PUBLISHED WORK
If anything was clear on May 26, 2019, it was that Abade Irizarry was filming, and Officer Ahmed Yehia was blocking his shot. Where and why Officer Yehia stood in the way posed hard questions with murky answers and ignited a quiet fire under the seats of criminal law reformers and First Amendment enthusiasts. The fire continues today. 

Midwestern Citizen
Anand Giridharadas, author of ‘Winners Take All,’ was perplexed by a paradox. 

How could, in the same era, there be the most sweeping philanthropic efforts by corporations and big business — more giving, donating and well-working by well-to-do bodies — but also such vast inequality? How could so many foundations exist, so many billionaires with such incredible intentions be so powerful in their own moneymaking but so “powerless” to help outside of it in the world of policy? 


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It took Mark Twain years of writing to realize a simple and overlooked fact. 

“I didn’t have time to write a short letter, so I wrote a long one instead.”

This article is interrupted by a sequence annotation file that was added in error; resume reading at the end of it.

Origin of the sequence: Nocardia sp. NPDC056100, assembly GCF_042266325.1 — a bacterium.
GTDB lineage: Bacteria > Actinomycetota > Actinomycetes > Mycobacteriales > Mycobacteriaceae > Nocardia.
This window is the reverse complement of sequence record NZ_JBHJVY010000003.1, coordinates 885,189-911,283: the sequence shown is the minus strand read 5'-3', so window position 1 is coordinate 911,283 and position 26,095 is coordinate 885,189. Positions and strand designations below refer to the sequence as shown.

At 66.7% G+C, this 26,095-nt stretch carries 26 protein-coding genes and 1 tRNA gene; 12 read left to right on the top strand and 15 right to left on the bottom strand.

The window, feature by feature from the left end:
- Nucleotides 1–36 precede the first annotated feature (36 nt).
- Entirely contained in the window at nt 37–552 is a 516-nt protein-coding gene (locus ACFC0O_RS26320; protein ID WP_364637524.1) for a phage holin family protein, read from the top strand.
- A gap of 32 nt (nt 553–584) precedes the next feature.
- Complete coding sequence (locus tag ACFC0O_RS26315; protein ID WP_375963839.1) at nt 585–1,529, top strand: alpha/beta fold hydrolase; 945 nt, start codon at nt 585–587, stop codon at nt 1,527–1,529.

The long-form gives the writer time to make mistakes, time to redeem them, time to introduce a slew of new ideas that might or might not work, and allows them to let everything rip. But to write small means tuning each word to the perfect pitch, refining the flow and meaning with far less at your disposal. 

So it’s always exceptional to hear music that does something similar: it takes big ideas and narratives and packs them into two lines, poetry in staccato but rarely crescendo, an essay’s worth of meaning in ten words and endless inference.  

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